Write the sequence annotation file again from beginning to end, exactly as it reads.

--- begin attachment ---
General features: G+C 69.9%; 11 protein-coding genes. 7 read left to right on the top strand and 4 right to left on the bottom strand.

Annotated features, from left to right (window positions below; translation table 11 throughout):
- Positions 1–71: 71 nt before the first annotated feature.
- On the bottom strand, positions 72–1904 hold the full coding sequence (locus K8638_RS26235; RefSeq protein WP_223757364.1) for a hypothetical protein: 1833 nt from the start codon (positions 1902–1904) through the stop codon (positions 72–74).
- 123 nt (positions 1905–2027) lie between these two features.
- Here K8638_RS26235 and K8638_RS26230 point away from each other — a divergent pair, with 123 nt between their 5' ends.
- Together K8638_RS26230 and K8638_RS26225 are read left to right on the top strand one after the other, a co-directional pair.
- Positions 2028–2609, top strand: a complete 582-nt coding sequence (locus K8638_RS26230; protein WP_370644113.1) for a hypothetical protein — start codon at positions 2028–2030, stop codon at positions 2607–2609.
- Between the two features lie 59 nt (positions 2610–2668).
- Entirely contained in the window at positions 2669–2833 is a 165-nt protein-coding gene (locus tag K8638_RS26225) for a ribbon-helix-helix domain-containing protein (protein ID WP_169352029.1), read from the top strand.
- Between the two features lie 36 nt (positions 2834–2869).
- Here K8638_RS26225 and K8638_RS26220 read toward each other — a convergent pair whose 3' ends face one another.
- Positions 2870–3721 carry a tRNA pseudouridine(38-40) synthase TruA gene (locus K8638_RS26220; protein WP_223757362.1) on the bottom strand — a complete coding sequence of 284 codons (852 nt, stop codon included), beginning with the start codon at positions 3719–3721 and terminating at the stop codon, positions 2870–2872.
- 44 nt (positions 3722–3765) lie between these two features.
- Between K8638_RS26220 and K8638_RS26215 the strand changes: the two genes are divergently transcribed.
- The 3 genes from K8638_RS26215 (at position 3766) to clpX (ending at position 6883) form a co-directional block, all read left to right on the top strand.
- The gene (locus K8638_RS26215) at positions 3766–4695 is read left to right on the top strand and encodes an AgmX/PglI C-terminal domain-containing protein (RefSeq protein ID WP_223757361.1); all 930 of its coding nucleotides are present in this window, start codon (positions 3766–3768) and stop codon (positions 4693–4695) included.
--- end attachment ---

General features: G+C 69.9%; 11 protein-coding genes. 7 read left to right on the top strand and 4 right to left on the bottom strand.

Annotated features, from left to right (window positions below; translation table 11 throughout):
- Positions 1–71: 71 nt before the first annotated feature.
- On the bottom strand, positions 72–1904 hold the full coding sequence (locus K8638_RS26235; RefSeq protein WP_223757364.1) for a hypothetical protein: 1833 nt from the start codon (positions 1902–1904) through the stop codon (positions 72–74).
- 123 nt (positions 1905–2027) lie between these two features.
- Here K8638_RS26235 and K8638_RS26230 point away from each other — a divergent pair, with 123 nt between their 5' ends.
- Together K8638_RS26230 and K8638_RS26225 are read left to right on the top strand one after the other, a co-directional pair.
- Positions 2028–2609, top strand: a complete 582-nt coding sequence (locus K8638_RS26230; protein WP_370644113.1) for a hypothetical protein — start codon at positions 2028–2030, stop codon at positions 2607–2609.
- Between the two features lie 59 nt (positions 2610–2668).
- Entirely contained in the window at positions 2669–2833 is a 165-nt protein-coding gene (locus tag K8638_RS26225) for a ribbon-helix-helix domain-containing protein (protein ID WP_169352029.1), read from the top strand.
- Between the two features lie 36 nt (positions 2834–2869).
- Here K8638_RS26225 and K8638_RS26220 read toward each other — a convergent pair whose 3' ends face one another.
- Positions 2870–3721 carry a tRNA pseudouridine(38-40) synthase TruA gene (locus K8638_RS26220; protein WP_223757362.1) on the bottom strand — a complete coding sequence of 284 codons (852 nt, stop codon included), beginning with the start codon at positions 3719–3721 and terminating at the stop codon, positions 2870–2872.
- 44 nt (positions 3722–3765) lie between these two features.
- Between K8638_RS26220 and K8638_RS26215 the strand changes: the two genes are divergently transcribed.
- The 3 genes from K8638_RS26215 (at position 3766) to clpX (ending at position 6883) form a co-directional block, all read left to right on the top strand.
- The gene (locus K8638_RS26215) at positions 3766–4695 is read left to right on the top strand and encodes an AgmX/PglI C-terminal domain-containing protein (RefSeq protein ID WP_223757361.1); all 930 of its coding nucleotides are present in this window, start codon (positions 3766–3768) and stop codon (positions 4693–4695) included.